The rise of Hindutva | Kuldip Nayar

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With a clutch of followers, Rashtriya Swayamsevak Sangh (RSS) chief Mohan Bhagwat was about to storm in Kolkata when West Bengal Chief Minister Mamta Banerjee cancelled the use of hall which the RSS hired to address a meeting. Bhagwat was quite right when he criticised the cancellation as undemocratic. But the record of the RSS in polluting the Hindu-Muslim equation is so long that the precaution is quite in order. True, Mamta Banerjee looks dictatorial. But her act can be rationalised. Still I wish that she had allowed another voice, however, critical, to be raised.

Other steps like including Muslims in Other Backward Classes (OBC) and giving stipend to selected mullahs and moulvis do not go well with the democratic India we are trying to build. Appealing to the sentiments of a particular community is obviously meant to get their vote. This is worse than what the RSS does.

With a small temple, which came up overnight on the site where the Babri Masjid once stood, the chapter had been closed for the time being at least. But that does not seem to satisfy the Muslims, nor is it in their interest, as they perceive. The BJP, guided by the RSS, is trying to create the same atmosphere. The equivocal stand by the government on pluralism has only helped the Hindutva elements.
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Prime Minister Narendra Modi could have done something positive to clear the vitiated atmosphere. But his party does not appear to do so because it’s getting dividends in keeping the society polarised. No outsider could interfere because the then chief minister of Uttar Pradesh, Kalyan Singh, did little to follow the Supreme Court’s judgment, which said that the status quo should be maintained.

By ‘Hinduising’ a secular society, the integrity of the country is in danger. Religion can never integrate a nation as the example of Bangladesh cutting itself asunder from Pakistan shows. The imposition of Urdu forced the same Islamic East Pakistan to become independent, sovereign republic of Bangladesh.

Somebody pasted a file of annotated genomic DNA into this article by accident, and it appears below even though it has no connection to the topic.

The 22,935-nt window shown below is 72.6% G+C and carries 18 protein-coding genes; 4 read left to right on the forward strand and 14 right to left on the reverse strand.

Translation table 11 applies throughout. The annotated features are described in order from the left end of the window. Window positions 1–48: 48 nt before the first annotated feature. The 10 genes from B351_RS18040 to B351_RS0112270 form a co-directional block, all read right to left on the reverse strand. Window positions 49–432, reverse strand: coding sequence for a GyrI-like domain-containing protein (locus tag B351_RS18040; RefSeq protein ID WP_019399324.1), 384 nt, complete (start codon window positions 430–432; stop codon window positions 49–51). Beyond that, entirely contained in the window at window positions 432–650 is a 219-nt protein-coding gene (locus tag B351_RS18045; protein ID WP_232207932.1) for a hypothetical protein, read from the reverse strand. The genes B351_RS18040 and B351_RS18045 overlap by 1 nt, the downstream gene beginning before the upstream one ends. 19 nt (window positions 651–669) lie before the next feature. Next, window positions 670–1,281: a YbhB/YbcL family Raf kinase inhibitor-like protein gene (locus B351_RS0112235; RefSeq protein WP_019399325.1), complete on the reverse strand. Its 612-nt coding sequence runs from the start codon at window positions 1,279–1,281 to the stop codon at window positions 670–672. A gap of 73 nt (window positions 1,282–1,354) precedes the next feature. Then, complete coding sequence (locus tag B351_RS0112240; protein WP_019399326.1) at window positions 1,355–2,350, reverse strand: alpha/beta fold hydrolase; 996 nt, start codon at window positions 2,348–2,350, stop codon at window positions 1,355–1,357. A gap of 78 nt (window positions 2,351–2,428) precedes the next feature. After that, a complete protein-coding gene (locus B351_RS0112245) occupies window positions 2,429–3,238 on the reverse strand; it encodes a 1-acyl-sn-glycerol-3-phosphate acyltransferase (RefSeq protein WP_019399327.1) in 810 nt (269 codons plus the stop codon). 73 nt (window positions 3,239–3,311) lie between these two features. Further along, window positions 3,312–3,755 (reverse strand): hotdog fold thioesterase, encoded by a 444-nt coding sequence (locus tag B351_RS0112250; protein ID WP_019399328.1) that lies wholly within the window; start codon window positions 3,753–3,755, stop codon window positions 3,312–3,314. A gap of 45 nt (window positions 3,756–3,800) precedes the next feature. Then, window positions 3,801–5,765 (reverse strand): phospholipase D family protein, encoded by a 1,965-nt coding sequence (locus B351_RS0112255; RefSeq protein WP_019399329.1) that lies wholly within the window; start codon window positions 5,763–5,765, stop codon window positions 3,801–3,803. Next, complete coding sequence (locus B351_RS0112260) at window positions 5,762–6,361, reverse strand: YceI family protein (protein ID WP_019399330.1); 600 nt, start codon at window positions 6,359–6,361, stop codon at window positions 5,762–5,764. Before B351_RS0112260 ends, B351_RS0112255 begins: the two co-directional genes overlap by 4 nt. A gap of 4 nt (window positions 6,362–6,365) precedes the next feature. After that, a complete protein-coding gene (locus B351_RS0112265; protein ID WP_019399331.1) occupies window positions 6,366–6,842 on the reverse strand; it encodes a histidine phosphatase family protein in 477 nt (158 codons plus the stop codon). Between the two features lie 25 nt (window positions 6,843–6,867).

India has stayed as one country because the various cultural entities have not been disturbed. True, the Hindus are 80 per cent of the population. But the minority, the Muslims, have not been threatened except by a lunatic fringe.

If the RSS is really interested in Hindutva, it should be agitating for the rights of dalits who despite discrimination have remained in the fold of Hinduism. True, some have sought freedom through conversions to other religions. But they have only adversely affected the Muslim and Christian societies. The converts from among the dalits face more or less the same discrimination in the religious society they join.

The RSS chief, claiming to be championing the cause of Hindus, did not react to the recent burning of a dalit because his goat strayed into the land of an upper caste member. Now that Modi has caught the imagination of the country, he should help the dalits and ask the upper castes to give up discrimination against them.

I have not seen even a mild criticism by Modi or his ardent followers, who claim that they would build a future India which will know of no discrepancy. At least the burning of dalits, if not the daily prejudice, should have been covered by the widely-watched Doordarshan network. But it seems that the government itself doesn’t want to raise the pitch on this issue because it is dominated by the upper castes. Surely, this does not constitute the freedom of the press.

Consequently, the institutions in the country are languishing. Had the media, an important institution, been free from pressure, the RSS would not have dared to challenge the basic structure of the constitution, which includes secularism.

The spread of the BJP is a point of concern because it ignores the aspirations of Muslims. Modi’s slogan of development has gone down well because it gives the hope of reducing, if not ousting, poverty. Unfortunately, his regular contacts with the RSS efface even the wishful thinking that Modi would build the society without any prejudice or bias.

Published in The Express Tribune, September 11th, 2017.

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